With a crew of approximately 45 employees strong, Landscape Services maintains more than 1,250 acres of campus property by using several sustainable practices and plantings. While they do spend a fair amount of time keeping the lawns treated and trimmed, they also have the responsibility of landscaping new and re-landscaping existing buildings on campus, all while keeping sustainability in mind.
Several of those landscape projects on campus incorporate native plantings. The landscaping around the Compton Family Ice Arena and the new Harris Family Track & Field is a beautiful example of native plant landscaping. Native plantings adapt to the local climate, soil types, and animals better than non-native plantings. Native plants have also developed a natural defense against diseases and pests, which helps reduce maintenance costs and requires less pesticide use. The surrounding landscape of Stinson-Remick also contains all-native plants and supports a rain garden that collects storm water runoff and allows it to percolate slowly into the ground. The Geddes Hall landscape design includes a high-tech irrigation system, reducing irrigation water consumption by 58 percent.
The roof areas on the Morris Inn and the new Duncan, O’Neill, and Corbett Halls include vegetated green roofs. This type of roof system provides several sustainability benefits, including increased building energy efficiency and improved air quality. A major benefit of green roofs is their ability to absorb storm water and release it slowly over a period of several hours. Green roof systems have been shown to retain 60-100% of the storm water they receive.
The recently renovated Walsh Hall dorm received a new landscape exterior and will be ready for students to return this fall, while St. Michael’s Laundry was given a total makeover to its exterior this summer. The remaining construction projects (North Dining Hall, Hesburgh Library, and Jenkins/Nanovic Hall) will be receiving their finishing touches in time for the fall semester.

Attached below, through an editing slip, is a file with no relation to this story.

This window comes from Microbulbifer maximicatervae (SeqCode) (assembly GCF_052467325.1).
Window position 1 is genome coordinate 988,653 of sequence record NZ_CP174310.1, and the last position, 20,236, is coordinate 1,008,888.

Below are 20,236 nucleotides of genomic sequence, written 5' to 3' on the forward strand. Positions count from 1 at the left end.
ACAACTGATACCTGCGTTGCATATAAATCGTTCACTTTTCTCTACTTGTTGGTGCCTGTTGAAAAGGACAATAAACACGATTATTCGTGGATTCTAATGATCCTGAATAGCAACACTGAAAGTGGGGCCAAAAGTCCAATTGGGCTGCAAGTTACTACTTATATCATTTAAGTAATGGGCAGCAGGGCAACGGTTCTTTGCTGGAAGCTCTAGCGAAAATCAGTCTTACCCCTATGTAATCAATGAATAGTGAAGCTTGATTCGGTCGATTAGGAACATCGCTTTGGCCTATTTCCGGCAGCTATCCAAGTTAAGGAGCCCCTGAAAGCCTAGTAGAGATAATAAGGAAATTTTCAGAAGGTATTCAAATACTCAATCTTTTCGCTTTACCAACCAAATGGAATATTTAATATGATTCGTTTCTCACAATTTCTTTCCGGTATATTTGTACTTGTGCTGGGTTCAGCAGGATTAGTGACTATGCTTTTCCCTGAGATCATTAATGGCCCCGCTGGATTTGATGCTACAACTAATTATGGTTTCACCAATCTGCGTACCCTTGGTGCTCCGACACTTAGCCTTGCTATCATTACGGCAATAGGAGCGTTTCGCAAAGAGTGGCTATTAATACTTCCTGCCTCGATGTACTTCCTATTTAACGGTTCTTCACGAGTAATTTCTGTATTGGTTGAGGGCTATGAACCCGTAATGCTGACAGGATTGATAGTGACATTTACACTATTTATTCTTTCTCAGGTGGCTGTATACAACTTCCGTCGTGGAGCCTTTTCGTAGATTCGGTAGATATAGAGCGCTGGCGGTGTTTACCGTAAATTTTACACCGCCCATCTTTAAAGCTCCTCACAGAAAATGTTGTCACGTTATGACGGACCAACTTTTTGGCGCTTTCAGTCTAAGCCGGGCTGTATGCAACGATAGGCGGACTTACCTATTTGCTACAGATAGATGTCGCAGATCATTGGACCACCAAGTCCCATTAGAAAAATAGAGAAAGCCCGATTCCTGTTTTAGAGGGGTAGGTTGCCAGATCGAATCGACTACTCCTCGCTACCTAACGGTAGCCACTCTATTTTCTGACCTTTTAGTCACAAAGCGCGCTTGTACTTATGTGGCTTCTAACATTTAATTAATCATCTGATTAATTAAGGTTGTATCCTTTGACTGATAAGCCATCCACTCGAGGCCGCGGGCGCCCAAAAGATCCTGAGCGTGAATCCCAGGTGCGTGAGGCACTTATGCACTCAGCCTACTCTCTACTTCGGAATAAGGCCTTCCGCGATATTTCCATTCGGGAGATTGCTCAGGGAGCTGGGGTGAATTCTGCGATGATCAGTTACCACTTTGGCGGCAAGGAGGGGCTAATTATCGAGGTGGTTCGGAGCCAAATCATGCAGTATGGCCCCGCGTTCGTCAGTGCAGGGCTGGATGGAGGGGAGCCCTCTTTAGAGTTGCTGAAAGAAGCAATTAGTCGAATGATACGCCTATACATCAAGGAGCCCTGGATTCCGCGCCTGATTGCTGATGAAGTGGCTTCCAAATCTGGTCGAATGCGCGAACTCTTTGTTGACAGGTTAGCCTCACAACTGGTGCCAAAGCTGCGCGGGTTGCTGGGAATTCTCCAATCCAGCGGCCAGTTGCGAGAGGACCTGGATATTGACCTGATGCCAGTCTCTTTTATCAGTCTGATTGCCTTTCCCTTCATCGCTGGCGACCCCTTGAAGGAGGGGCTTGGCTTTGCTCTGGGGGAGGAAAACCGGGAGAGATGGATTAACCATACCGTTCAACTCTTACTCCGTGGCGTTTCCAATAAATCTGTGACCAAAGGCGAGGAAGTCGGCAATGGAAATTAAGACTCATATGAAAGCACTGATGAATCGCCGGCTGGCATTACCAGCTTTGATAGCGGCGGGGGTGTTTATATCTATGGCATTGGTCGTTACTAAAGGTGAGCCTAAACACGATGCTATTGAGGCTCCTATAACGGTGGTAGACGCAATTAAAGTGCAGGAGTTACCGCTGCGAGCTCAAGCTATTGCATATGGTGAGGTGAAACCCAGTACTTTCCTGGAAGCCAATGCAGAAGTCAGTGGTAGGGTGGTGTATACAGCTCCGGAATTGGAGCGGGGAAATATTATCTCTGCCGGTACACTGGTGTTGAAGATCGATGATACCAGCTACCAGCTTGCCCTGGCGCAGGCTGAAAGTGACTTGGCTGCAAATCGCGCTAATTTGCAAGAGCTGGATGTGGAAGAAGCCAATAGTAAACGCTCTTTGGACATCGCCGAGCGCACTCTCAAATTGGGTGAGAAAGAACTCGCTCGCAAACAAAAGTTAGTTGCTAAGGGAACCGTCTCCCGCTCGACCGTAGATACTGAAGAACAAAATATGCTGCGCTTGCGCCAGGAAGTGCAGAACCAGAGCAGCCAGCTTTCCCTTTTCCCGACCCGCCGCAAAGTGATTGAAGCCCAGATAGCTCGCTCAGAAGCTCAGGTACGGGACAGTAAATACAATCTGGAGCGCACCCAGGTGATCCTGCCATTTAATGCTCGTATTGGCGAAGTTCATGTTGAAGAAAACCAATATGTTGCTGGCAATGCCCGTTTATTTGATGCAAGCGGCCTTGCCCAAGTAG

In 2016, the Alumni Class of 1976 planted a butterfly garden on the corner of St. Mary’s Road and Holy Cross Drive. The garden, situated near the Grotto has provided an additional area for pollinators on campus and is a wonderful welcome of color for visitors and campus community members.
The garden consists of several varieties that naturally attract butterflies, including Purple Coneflowers, Tickseed ‘Moonbeam’, Sunshine Blue Bluebeard, and Blue Chip Butterfly Bushes. The butterflies also provide a natural pest-control and support a range of other necessary ecosystem organisms from birds to microbes.
So the next time you’re on campus, make sure to stop and look around – you will quickly see why out of 100 Most Beautiful College Campuses in America, Notre Dame ranks No. 5, and of the 50 Most Amazing College Campuses of 2017, Notre Dame is ranked No. 16.
Originally published by green.nd.edu on July 21, 2017.at